ATLANTA (AP) — Kansas State has been an afterthought through the NCAA Tournament — until now. Even in the South Region, where the top four seeds were bounced out on the first weekend — a first for the NCAA Tournament — no one was really talking about these Wildcats.
ATLANTA (AP) — Kansas State has been an afterthought through the NCAA Tournament — until now.
Even in the South Region, where the top four seeds were bounced out on the first weekend — a first for the NCAA Tournament — no one was really talking about these Wildcats.
There were those other Wildcats from Kentucky, which Kansas State sent home; the comeback kids from Nevada and of course the feel-good story of the tournament, Loyola-Chicago.
"We played with a chip on our shoulder throughout the whole season, just trying to prove people wrong," said Kansas State guard Kamau Stokes. "And I feel like we're showing them."
The ninth-seeded Wildcats are indeed making a point. And so is their opponent Saturday night, No. 11 Loyola.
It is an unlikely pairing to play for a Final Four berth.
No. 9 vs. No. 11 in the Elite Eight, another NCAA Tournament first.
But then again, perhaps Kansas State's path to the regional final should not be seen as a surprise. The Wildcats have brought back-alley toughness to the Elite Eight. They don't back down.
They are winning with consistently strong defense that is proving to be the equalizer against higher seeds.
"I don't feel like anyone should pay attention to seeds because they are just opinions, you know? Opinions," Stokes said. "The Top 25 is all opinions and then of course you have to win to get to this tournament. So, once you get here, it's like seeds don't matter at this point."
Kansas State's opponents can't win if they can't score, and the Wildcats (25-11) have held seven straight teams below 59 points. The latest demonstration of Kansas State's defensive prowess came in Thursday night's 61-58 win over Kentucky, which was held to a season scoring low.
Asked on Friday to define Kansas State basketball, junior Barry Brown said "First off, it's defending. We take a lot of pride on defense."
Coach Bruce Weber said "there's no doubt" Brown is the team's defensive catalyst.
"When he was a freshman, I said, who's going to be our defensive stopper, and he's very stubborn," said Weber of Brown. "He's a little bit confident, overconfident, but he said 'I am going to be, coach.' ... He's been the leader. Xavier (Sneed) has really taken some pride as the season has gone on in being a stopper. We've convinced him of that. And then the other guys just have kind of bought into it."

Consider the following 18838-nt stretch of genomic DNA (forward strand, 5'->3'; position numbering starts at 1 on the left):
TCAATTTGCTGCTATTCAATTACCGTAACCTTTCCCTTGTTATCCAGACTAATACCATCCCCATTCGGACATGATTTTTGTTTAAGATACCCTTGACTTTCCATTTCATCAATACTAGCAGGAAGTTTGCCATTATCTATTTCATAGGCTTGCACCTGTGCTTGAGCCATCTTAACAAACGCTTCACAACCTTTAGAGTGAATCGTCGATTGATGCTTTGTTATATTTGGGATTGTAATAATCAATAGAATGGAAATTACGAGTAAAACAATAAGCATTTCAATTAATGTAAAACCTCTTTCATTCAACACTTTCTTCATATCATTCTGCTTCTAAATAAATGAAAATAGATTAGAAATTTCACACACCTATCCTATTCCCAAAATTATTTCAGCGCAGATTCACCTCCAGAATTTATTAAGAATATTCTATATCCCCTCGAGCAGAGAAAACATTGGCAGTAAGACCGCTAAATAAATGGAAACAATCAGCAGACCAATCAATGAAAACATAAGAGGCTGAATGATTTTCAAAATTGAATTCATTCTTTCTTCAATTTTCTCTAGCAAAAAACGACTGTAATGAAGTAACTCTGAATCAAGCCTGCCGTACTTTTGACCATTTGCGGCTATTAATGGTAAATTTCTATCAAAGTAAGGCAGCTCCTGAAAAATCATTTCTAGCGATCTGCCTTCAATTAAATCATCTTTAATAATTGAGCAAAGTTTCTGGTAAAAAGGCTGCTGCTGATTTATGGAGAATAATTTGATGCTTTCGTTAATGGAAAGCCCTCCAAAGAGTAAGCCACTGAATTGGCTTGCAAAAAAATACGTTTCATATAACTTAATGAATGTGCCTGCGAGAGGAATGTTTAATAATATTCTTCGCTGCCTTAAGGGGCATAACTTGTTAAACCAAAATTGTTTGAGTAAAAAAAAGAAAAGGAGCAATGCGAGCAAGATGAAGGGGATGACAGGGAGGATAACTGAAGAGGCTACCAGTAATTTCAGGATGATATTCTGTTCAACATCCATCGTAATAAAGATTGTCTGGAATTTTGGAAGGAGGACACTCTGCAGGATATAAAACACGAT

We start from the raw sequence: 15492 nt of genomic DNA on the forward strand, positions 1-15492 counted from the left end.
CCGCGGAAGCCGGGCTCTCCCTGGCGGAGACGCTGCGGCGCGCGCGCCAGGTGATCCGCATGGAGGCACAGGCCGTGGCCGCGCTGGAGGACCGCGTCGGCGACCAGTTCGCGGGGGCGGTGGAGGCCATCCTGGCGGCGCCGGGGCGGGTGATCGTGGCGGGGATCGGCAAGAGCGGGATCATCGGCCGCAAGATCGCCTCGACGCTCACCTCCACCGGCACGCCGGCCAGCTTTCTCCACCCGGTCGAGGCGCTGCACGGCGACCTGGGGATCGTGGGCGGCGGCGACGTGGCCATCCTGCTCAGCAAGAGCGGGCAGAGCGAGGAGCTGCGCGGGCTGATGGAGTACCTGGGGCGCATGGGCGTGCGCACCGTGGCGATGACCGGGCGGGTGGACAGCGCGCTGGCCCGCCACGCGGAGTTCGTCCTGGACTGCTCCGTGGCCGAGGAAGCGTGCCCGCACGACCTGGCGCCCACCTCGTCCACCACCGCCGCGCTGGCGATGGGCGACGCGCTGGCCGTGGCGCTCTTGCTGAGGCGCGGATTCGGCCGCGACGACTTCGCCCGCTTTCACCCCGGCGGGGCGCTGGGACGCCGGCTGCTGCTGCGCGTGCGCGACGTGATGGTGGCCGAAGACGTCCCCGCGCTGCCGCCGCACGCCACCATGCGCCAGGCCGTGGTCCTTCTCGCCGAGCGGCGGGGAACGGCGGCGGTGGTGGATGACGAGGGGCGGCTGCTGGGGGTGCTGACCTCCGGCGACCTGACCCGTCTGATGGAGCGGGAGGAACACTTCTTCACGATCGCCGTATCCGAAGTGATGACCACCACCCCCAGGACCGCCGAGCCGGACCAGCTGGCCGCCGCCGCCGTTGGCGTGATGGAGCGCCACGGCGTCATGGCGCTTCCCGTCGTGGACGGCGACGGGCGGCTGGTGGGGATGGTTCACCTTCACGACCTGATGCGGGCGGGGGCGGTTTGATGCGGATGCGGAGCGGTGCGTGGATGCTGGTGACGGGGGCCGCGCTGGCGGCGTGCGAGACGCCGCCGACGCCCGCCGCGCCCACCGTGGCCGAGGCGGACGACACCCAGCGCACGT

Loyola (31-5) has won its three NCAA Tournament games by a combined four points.
In each NCAA win the Ramblers found a different player to deliver the big shot in the closing seconds. In Thursday night's 69-68 win over Nevada, only 6.3 seconds remained in the game when Marques Townes barely beat the shot clock with his crucial 3-pointer.
Loyola's 13-game winning streak, the longest active streak in the nation, has left the Ramblers one win away from only the second Final Four appearance in school history. The 1963 team won the national championship.
Kansas State will play for its first Final Four berth since 1964.
Here are some more things to know about the Loyola-Kansas State regional final.
LONG-AWAITED REVENGE: Former Kansas State player Ernie Barrett, who played on the team that lost to Kentucky in the 1951 national championship game, hugged players in the locker room following Thursday night's game.
Kansas State had been 0-9 against Kentucky before the regional semifinal. Barrett, 88, had to wait a long time to see his Wildcats finally beat Kentucky.
"It means a lot to us and this program, to the K-State history," Brown said Friday. "He's been to a lot of our practices just to be there and see the hard work that we put in. ... We just wanted to go out there and just do it for him. And once we got it done, I knew he was so proud, was so happy ... just hugging everyone."
MVC, TAKE A BOW: Loyola coach Porter Moser said his team's success in the tournament should bring more respect to the Missouri Valley Conference.
"I think there's a lot of parity in the game, and I love it for our league," Moser said. "There was a lot of talk that we weren't going to get in if we didn't win the tournament, and we know in the Missouri Valley how good a league it is from top to bottom."
RESPECT FOR LOYOLA: Weber has tried to make sure his players respect Loyola, even if they may not know much about the team or its history.
"I told the guys, you can't look at the name, you can't look at the league," Weber said. "You've got to look at the team. They're a good team, and I mentioned they beat Florida at Florida earlier in the year, they beat Tennessee who won the SEC; they beat Miami out of the ACC. So they've got to be pretty good, and whatever they've done here as of late, they're hot."
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